P24. Digital Humanities and Technology

Session: Session 4, 8:30 – 10:00 am, Saturday 9/30

Category: Individual Papers

Location: Innovation

Chair: Rhonda Huo (University of Illinois Urbana-Champaign)

Paper Presenters: Genevieve Dwyer, Erica Holt, Jinsub Song

A Link Between Life and Death: How Fengshui Influenced Burials in Imperial China

Speaker: Genevieve Dwyer
Role: Paper Presenter
Institution/Affiliation: University of Wisconsin-Milwaukee
Abstract: While geomancy (or fengshui) is known to be significant in shaping the interaction of people in imperial China with their environment and burial practices, its practical application is less understood. This paper delves into how people incorporated fengshui into their daily lives by analyzing a vast dataset of maps of ancestral gravesites using digital tools such as pattern recognition programs. Through these analyses, this paper reveals how burial sites are related to other terrain features, providing insight into how people living in imperial China interacted with their environment. While fengshui is typically associated with living a harmonious life, this research shows how it also served as a connection between the living and the dead.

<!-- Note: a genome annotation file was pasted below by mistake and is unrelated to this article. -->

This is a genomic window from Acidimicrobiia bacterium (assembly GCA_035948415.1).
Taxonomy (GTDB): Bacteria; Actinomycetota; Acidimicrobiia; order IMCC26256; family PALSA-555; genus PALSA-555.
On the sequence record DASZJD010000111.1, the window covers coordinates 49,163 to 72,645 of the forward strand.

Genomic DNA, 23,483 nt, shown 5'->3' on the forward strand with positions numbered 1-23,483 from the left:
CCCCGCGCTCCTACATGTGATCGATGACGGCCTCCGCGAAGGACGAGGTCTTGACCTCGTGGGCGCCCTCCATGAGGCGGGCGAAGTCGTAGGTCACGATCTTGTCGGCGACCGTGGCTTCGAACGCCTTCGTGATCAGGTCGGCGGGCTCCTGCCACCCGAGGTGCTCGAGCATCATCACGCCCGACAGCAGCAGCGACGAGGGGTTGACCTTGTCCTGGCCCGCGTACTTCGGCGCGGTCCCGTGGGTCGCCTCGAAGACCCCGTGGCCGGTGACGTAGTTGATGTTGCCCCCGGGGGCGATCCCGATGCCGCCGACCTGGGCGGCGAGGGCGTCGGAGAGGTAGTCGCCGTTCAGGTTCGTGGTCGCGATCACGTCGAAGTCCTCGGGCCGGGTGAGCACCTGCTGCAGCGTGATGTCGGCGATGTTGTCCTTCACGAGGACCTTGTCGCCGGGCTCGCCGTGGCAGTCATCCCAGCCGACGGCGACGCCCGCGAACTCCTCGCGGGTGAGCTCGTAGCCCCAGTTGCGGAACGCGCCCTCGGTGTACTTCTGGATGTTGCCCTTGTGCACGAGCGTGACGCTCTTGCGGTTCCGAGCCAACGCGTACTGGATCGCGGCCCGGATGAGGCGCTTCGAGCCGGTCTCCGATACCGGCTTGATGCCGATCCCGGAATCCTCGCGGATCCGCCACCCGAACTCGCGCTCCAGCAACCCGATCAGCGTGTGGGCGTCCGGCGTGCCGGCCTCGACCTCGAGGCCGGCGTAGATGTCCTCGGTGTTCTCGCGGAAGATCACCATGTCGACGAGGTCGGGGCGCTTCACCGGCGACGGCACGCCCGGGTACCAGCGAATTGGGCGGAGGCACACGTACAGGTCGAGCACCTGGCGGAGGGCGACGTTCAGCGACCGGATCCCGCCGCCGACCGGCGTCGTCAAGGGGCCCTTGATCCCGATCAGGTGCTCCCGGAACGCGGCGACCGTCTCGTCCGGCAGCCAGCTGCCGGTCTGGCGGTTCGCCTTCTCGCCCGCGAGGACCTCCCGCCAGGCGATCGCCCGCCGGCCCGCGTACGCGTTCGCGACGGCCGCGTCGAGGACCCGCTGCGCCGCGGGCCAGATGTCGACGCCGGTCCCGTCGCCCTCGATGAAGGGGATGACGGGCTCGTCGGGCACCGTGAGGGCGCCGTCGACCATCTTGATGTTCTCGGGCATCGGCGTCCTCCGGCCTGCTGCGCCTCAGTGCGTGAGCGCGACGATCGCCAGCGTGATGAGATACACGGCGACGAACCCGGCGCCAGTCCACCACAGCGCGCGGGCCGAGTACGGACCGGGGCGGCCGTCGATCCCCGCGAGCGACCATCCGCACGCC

The Application of the Buddhist Precept of Non-Killing in the Generative AI Modeling

Speaker: Jinsub Song
Role: Paper Presenter
Institution/Affiliation: UIUC
Abstract: This study aims to explore the applicability of the non-killing precept of Sīla (戒), a fundamental aspect in East Asian Buddhism, to the ethical concerns surrounding generative AI models. The rapid commercialization and integration of AI into human life have necessitated the establishment of moral guidelines for AI systems. Given the considerable impact of Sīla on guiding practitioners’ actions within Buddhist communities, the ethical perspectives of Buddhism can positively contribute to the development of ethical norms for AI. The research methodology includes an in-depth philosophical analysis of the non-killing precept based on Buddhist scriptures, a review of the current state of AI development, and an investigation of the potential relevance and application of this precept to AI. We acknowledge the challenges of establishing a clear definition of the non-killing precept and the scope of sentient beings, which are necessary for effective language modeling for AI. This research serves as a foundation for cultivating discourse on the application of Buddhist norms to AI modeling. By collecting doctrinal and practical illustrations related to non-killing and exploring possible alternative interpretations, this study aims to advance research on AI modeling of other Buddhist moral norms and contribute to the ongoing discourse on AI ethics.